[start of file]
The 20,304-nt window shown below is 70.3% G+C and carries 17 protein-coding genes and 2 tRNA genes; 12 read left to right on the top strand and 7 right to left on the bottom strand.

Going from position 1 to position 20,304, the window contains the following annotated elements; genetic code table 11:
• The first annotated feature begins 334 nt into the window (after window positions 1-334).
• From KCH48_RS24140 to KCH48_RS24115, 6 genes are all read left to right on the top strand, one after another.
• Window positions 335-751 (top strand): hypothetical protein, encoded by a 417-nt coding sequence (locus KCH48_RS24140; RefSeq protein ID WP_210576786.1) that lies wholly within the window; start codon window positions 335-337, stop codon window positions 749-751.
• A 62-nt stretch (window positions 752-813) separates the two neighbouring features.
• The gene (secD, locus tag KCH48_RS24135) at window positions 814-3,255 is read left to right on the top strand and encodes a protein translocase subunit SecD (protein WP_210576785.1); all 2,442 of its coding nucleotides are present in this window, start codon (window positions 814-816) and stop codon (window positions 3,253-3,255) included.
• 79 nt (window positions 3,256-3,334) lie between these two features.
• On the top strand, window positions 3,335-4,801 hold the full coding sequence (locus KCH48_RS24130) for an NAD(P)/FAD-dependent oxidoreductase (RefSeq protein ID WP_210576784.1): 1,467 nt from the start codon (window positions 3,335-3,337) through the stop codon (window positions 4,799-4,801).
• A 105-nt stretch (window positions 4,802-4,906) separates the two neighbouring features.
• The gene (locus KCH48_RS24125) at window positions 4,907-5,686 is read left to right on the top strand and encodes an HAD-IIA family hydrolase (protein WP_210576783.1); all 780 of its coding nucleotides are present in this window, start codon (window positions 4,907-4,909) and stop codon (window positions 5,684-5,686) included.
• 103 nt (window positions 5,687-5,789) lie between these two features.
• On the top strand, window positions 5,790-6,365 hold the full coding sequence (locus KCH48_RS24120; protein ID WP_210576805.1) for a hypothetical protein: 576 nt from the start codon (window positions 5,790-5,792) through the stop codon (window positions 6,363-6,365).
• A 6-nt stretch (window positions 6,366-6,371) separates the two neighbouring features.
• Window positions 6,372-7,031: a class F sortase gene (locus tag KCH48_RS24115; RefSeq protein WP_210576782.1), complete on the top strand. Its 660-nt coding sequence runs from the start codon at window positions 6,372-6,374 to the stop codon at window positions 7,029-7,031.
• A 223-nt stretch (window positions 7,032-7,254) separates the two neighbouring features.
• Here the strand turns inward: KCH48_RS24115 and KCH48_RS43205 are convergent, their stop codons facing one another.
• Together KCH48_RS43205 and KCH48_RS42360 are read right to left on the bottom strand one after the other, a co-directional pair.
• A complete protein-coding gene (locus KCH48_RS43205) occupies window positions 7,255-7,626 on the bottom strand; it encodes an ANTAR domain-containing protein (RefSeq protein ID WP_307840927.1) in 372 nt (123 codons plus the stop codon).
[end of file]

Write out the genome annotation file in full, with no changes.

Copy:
The 20,304-nt window shown below is 70.3% G+C and carries 17 protein-coding genes and 2 tRNA genes; 12 read left to right on the top strand and 7 right to left on the bottom strand.

Going from position 1 to position 20,304, the window contains the following annotated elements; genetic code table 11:
• The first annotated feature begins 334 nt into the window (after window positions 1-334).
• From KCH48_RS24140 to KCH48_RS24115, 6 genes are all read left to right on the top strand, one after another.
• Window positions 335-751 (top strand): hypothetical protein, encoded by a 417-nt coding sequence (locus KCH48_RS24140; RefSeq protein ID WP_210576786.1) that lies wholly within the window; start codon window positions 335-337, stop codon window positions 749-751.
• A 62-nt stretch (window positions 752-813) separates the two neighbouring features.
• The gene (secD, locus tag KCH48_RS24135) at window positions 814-3,255 is read left to right on the top strand and encodes a protein translocase subunit SecD (protein WP_210576785.1); all 2,442 of its coding nucleotides are present in this window, start codon (window positions 814-816) and stop codon (window positions 3,253-3,255) included.
• 79 nt (window positions 3,256-3,334) lie between these two features.
• On the top strand, window positions 3,335-4,801 hold the full coding sequence (locus KCH48_RS24130) for an NAD(P)/FAD-dependent oxidoreductase (RefSeq protein ID WP_210576784.1): 1,467 nt from the start codon (window positions 3,335-3,337) through the stop codon (window positions 4,799-4,801).
• A 105-nt stretch (window positions 4,802-4,906) separates the two neighbouring features.
• The gene (locus KCH48_RS24125) at window positions 4,907-5,686 is read left to right on the top strand and encodes an HAD-IIA family hydrolase (protein WP_210576783.1); all 780 of its coding nucleotides are present in this window, start codon (window positions 4,907-4,909) and stop codon (window positions 5,684-5,686) included.
• 103 nt (window positions 5,687-5,789) lie between these two features.
• On the top strand, window positions 5,790-6,365 hold the full coding sequence (locus KCH48_RS24120; protein ID WP_210576805.1) for a hypothetical protein: 576 nt from the start codon (window positions 5,790-5,792) through the stop codon (window positions 6,363-6,365).
• A 6-nt stretch (window positions 6,366-6,371) separates the two neighbouring features.
• Window positions 6,372-7,031: a class F sortase gene (locus tag KCH48_RS24115; RefSeq protein WP_210576782.1), complete on the top strand. Its 660-nt coding sequence runs from the start codon at window positions 6,372-6,374 to the stop codon at window positions 7,029-7,031.
• A 223-nt stretch (window positions 7,032-7,254) separates the two neighbouring features.
• Here the strand turns inward: KCH48_RS24115 and KCH48_RS43205 are convergent, their stop codons facing one another.
• Together KCH48_RS43205 and KCH48_RS42360 are read right to left on the bottom strand one after the other, a co-directional pair.
• A complete protein-coding gene (locus KCH48_RS43205) occupies window positions 7,255-7,626 on the bottom strand; it encodes an ANTAR domain-containing protein (RefSeq protein ID WP_307840927.1) in 372 nt (123 codons plus the stop codon).